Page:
We're going to create a simple API to allow admin users to view and edit the users and groups in the system.

Project setup

Create a new Django project named tutorial, then start a new app called quickstart.

# Create the project directory
mkdir tutorial
cd tutorial

# Create a virtual environment to isolate our package dependencies locally
python3 -m venv env
source env/bin/activate  # On Windows use `env\Scripts\activate`

# Install Django and Django REST framework into the virtual environment
pip install djangorestframework

# Set up a new project with a single application
django-admin startproject tutorial .  # Note the trailing '.' character
cd tutorial
django-admin startapp quickstart
cd ..

The project layout should look like:

$ pwd
<some path>/tutorial
$ find .

It may look unusual that the application has been created within the project directory. Using the project's namespace avoids name clashes with external modules (a topic that goes outside the scope of the quickstart).

Now sync your database for the first time:

python manage.py migrate

We'll also create an initial user named admin with a password. We'll authenticate as that user later in our example.

python manage.py createsuperuser --username admin --email admin@example.com

Once you've set up a database and the initial user is created and ready to go, open up the app's directory and we'll get coding...


First up we're going to define some serializers. Let's create a new module named tutorial/quickstart/serializers.py that we'll use for our data representations.

from django.contrib.auth.models import Group, User
from rest_framework import serializers

class UserSerializer(serializers.HyperlinkedModelSerializer):
    class Meta:
        model = User
        fields = ['url', 'username', 'email', 'groups']

class GroupSerializer(serializers.HyperlinkedModelSerializer):
    class Meta:
        model = Group
        fields = ['url', 'name']

Notice that we're using hyperlinked relations in this case with HyperlinkedModelSerializer. You can also use primary key and various other relationships, but hyperlinking is good RESTful design.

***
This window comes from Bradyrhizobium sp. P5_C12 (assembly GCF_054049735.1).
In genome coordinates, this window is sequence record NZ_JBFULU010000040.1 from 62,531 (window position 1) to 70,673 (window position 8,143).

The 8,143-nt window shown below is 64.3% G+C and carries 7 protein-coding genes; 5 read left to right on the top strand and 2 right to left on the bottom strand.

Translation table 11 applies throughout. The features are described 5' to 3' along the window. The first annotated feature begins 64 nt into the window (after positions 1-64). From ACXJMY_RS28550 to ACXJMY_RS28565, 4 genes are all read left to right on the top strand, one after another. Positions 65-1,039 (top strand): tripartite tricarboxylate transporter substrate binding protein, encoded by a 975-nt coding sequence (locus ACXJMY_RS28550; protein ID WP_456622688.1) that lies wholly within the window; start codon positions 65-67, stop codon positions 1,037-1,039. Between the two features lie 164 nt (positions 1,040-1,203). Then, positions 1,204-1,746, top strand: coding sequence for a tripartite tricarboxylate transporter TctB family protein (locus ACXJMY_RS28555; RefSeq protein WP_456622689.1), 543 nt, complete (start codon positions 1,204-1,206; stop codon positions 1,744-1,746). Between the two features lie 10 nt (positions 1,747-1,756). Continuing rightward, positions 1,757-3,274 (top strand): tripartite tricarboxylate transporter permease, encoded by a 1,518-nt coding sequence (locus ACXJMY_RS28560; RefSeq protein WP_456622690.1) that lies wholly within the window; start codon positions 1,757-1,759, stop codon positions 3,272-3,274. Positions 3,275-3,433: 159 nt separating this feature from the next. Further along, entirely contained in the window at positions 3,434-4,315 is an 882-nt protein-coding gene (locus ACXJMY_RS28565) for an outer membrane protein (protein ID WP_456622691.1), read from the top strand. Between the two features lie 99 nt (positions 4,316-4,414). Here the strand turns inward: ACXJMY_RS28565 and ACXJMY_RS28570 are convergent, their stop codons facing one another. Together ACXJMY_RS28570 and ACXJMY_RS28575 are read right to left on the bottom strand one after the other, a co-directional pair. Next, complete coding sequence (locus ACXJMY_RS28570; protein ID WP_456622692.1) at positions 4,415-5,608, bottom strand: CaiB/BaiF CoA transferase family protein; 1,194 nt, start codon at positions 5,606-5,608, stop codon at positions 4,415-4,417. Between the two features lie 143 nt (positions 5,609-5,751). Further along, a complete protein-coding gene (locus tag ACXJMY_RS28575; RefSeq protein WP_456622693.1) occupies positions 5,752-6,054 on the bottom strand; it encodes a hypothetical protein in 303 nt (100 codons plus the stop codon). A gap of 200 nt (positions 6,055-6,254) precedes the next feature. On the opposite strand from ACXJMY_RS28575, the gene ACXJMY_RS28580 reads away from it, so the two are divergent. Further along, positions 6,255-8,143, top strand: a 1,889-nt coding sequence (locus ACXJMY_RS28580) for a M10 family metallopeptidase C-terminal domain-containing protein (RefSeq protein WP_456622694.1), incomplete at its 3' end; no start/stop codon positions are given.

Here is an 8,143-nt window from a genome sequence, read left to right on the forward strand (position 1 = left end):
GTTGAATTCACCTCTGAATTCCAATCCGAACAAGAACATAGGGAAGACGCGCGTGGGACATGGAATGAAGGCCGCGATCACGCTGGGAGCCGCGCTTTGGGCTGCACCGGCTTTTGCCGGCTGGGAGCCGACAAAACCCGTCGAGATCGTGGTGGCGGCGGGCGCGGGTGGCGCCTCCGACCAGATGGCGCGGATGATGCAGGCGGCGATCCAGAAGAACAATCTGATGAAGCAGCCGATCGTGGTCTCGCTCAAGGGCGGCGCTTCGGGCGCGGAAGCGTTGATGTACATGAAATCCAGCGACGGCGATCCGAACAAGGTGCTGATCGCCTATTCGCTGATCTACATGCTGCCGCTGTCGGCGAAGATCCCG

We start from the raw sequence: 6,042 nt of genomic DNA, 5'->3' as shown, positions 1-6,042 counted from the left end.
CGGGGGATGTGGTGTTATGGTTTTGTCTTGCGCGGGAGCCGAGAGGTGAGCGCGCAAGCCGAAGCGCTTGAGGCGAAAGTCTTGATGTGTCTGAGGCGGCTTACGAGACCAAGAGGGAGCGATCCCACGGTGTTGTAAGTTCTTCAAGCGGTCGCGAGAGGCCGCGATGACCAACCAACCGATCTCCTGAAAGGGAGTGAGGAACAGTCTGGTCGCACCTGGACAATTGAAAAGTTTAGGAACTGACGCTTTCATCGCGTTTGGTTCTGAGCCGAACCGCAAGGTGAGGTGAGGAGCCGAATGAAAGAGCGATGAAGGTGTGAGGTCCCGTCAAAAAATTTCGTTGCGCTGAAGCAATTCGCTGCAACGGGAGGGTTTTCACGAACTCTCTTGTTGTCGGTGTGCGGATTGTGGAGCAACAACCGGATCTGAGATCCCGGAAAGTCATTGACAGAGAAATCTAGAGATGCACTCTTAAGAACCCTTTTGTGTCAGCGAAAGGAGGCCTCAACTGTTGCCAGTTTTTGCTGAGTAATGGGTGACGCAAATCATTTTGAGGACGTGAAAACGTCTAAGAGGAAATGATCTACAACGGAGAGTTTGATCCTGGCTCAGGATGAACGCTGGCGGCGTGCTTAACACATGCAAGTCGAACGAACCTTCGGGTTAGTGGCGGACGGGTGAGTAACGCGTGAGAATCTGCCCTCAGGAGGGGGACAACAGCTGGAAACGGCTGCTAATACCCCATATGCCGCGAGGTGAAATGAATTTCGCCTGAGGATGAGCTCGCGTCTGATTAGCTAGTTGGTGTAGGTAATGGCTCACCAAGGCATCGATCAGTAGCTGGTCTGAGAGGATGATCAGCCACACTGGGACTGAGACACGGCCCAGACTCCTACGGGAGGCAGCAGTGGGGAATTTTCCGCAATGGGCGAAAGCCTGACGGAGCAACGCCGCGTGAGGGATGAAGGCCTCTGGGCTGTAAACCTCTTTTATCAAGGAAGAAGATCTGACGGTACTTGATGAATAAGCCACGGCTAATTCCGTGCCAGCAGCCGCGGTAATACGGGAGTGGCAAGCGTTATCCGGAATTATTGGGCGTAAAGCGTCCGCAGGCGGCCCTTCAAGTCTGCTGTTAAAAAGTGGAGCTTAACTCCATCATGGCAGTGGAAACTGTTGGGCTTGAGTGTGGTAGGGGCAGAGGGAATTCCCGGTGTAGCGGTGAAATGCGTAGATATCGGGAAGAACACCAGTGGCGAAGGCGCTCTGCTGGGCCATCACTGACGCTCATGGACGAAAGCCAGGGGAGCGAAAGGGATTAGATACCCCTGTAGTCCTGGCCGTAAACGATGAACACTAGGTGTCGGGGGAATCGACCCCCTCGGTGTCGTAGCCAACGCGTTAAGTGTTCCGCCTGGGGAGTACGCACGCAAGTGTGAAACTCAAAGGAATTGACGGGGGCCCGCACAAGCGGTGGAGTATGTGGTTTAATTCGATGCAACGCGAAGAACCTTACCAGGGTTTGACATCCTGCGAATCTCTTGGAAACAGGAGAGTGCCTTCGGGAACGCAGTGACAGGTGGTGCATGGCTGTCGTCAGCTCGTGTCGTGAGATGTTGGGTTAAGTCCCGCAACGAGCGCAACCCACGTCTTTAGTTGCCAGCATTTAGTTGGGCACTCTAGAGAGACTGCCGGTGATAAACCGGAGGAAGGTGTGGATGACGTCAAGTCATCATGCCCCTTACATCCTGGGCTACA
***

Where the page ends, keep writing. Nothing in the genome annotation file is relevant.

Right, we'd better write some views then. Open tutorial/quickstart/views.py and get typing.

from django.contrib.auth.models import Group, User
from rest_framework import permissions, viewsets

from tutorial.quickstart.serializers import GroupSerializer, UserSerializer

class UserViewSet(viewsets.ModelViewSet):
    API endpoint that allows users to be viewed or edited.
    queryset = User.objects.all().order_by('-date_joined')
    serializer_class = UserSerializer
    permission_classes = [permissions.IsAuthenticated]

class GroupViewSet(viewsets.ModelViewSet):
    API endpoint that allows groups to be viewed or edited.
    queryset = Group.objects.all().order_by('name')
    serializer_class = GroupSerializer
    permission_classes = [permissions.IsAuthenticated]

Rather than write multiple views we're grouping together all the common behavior into classes called ViewSets.

We can easily break these down into individual views if we need to, but using viewsets keeps the view logic nicely organized as well as being very concise.


Okay, now let's wire up the API URLs. On to tutorial/urls.py...

from django.urls import include, path
from rest_framework import routers

from tutorial.quickstart import views

router = routers.DefaultRouter()
router.register(r'users', views.UserViewSet)
router.register(r'groups', views.GroupViewSet)

# Wire up our API using automatic URL routing.
# Additionally, we include login URLs for the browsable API.
urlpatterns = [
    path('', include(router.urls)),
    path('api-auth/', include('rest_framework.urls', namespace='rest_framework'))

Because we're using viewsets instead of views, we can automatically generate the URL conf for our API, by simply registering the viewsets with a router class.

Again, if we need more control over the API URLs we can simply drop down to using regular class-based views, and writing the URL conf explicitly.

Finally, we're including default login and logout views for use with the browsable API. That's optional, but useful if your API requires authentication and you want to use the browsable API.


Pagination allows you to control how many objects per page are returned. To enable it add the following lines to tutorial/settings.py

    'DEFAULT_PAGINATION_CLASS': 'rest_framework.pagination.PageNumberPagination',
    'PAGE_SIZE': 10


Add 'rest_framework' to INSTALLED_APPS. The settings module will be in tutorial/settings.py


Okay, we're done.

Testing our API

We're now ready to test the API we've built. Let's fire up the server from the command line.

python manage.py runserver

We can now access our API, both from the command-line, using tools like curl...

bash: curl -u admin -H 'Accept: application/json; indent=4'
Enter host password for user 'admin':
    "count": 1,
    "next": null,
    "previous": null,
    "results": [
            "url": "",
            "username": "admin",
            "email": "admin@example.com",
            "groups": []

Or using the httpie, command line tool...

bash: http -a admin
http: password for admin@ 
$HTTP/1.1 200 OK
    "count": 1,
    "next": null,
    "previous": null,
    "results": [
            "email": "admin@example.com",
            "groups": [],
            "url": "",
            "username": "admin"

Or directly through the browser, by going to the URL

Quick start image

If you're working through the browser, make sure to login using the control in the top right corner.

Great, that was easy!

If you want to get a more in depth understanding of how REST framework fits together head on over to the tutorial, or start browsing the API guide.